Busines organizations — including the Las Vegas Urban Chamber of Commerce and the Las Vegas Metro Chamber of Commerce — have turned their focus to shoring up the state’s education system to help expand the workforce’s skill sets.
“Education is one of the biggest concerns for us,” Sewald said. “We’ve really had a focus on K-12 education for many years, and I feel it would better prepare students for the needs of the workforce.”
Ken Evans, president of the Las Vegas Urban Chamber of Commerce, said it has been trying to expose K-12 students to different career industries through career days, guest speakers and field trips to businesses. For post-secondary residents, he suggests bringing in speakers to colleges or offering more internship and apprenticeship programs.
“We need to expose them to those different career industries as early as possible in their educational experience,” he said, adding that there are more industries out there than what was historically available because of new technology and services.
But there could be more underlying issues than just lack of skills, Bostwick said. Some companies may have issues finding the right recruitment strategy, and others could be using inefficient ways to assess candidates.
“If all you’re using is a resume or an application, that doesn’t tell you a whole lot about somebody’s skill set,” Bostwick said. “It doesn’t even tell you how successful they’ve done the job before.”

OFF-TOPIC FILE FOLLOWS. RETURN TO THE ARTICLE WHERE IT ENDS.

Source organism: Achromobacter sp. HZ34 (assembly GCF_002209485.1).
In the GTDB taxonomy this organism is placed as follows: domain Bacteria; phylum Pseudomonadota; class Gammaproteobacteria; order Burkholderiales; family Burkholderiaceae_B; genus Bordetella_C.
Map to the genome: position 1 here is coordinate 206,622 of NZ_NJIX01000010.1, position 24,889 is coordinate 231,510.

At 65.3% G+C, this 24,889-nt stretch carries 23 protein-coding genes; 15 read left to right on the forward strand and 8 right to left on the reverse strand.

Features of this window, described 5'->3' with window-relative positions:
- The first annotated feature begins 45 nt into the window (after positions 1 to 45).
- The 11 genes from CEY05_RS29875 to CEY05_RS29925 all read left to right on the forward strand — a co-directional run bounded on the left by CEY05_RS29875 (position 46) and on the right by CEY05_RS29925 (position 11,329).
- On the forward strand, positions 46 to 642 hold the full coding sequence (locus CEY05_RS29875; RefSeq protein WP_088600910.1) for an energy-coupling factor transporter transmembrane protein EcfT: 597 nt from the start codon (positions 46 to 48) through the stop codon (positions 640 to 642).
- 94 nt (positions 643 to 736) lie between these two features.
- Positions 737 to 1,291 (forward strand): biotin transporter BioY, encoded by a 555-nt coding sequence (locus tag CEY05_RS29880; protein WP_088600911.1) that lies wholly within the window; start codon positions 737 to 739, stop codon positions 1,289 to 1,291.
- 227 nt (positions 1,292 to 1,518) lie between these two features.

John Pinnington, president and CEO of Las Vegas-based AA Printing Service, plans to hire six more employees to join his five-person staff in the upcoming months. He said he’s had difficulties hiring in the past, and he is watching other small businesses struggling with the issue today. He said a large number of small businesses don’t focus enough on training new hires and teaching them the skills that make them qualified.
“When you’re hiring a new employee, you can’t expect them to walk in the door and know what your dream is,” Pinnington said. Without investing time in employees, he said, businesses can face higher turnover rates and lose customers.
Bostwick recommended employers connect with programs that support employment pipelines, such as Workforce Connections.
“There are so many amazing things here and so many people who are working to move Nevada forward,” she said. “I really wish people would take the positive stuff, the amazing programs that are coming out of high schools. The momentum is there.”
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One program working to start a pipeline for advanced manufacturing jobs is the Manufacturing Skills Training Program at the College of Southern Nevada.
“It was designed to bring in people who are unemployed or underemployed to give them an opportunity to develop the skills that make it possible for them to find a good job,” said Joseph Woods, senior specialist for manufacturing programs at CSN. “There’s a pretty dynamic need growing in this area for people who have these skills.”
The program teaches students foundational manufacturing skills, from basic pneumatics to robotics troubleshooting.
The program, funded by the Governor’s Office of Economic Development and the Workforce Innovation for the New Nevada program, lasts anywhere from four to 12 weeks. It is free for Nevada residents who are at least 18 years old and are not currently employed in the manufacturing industry.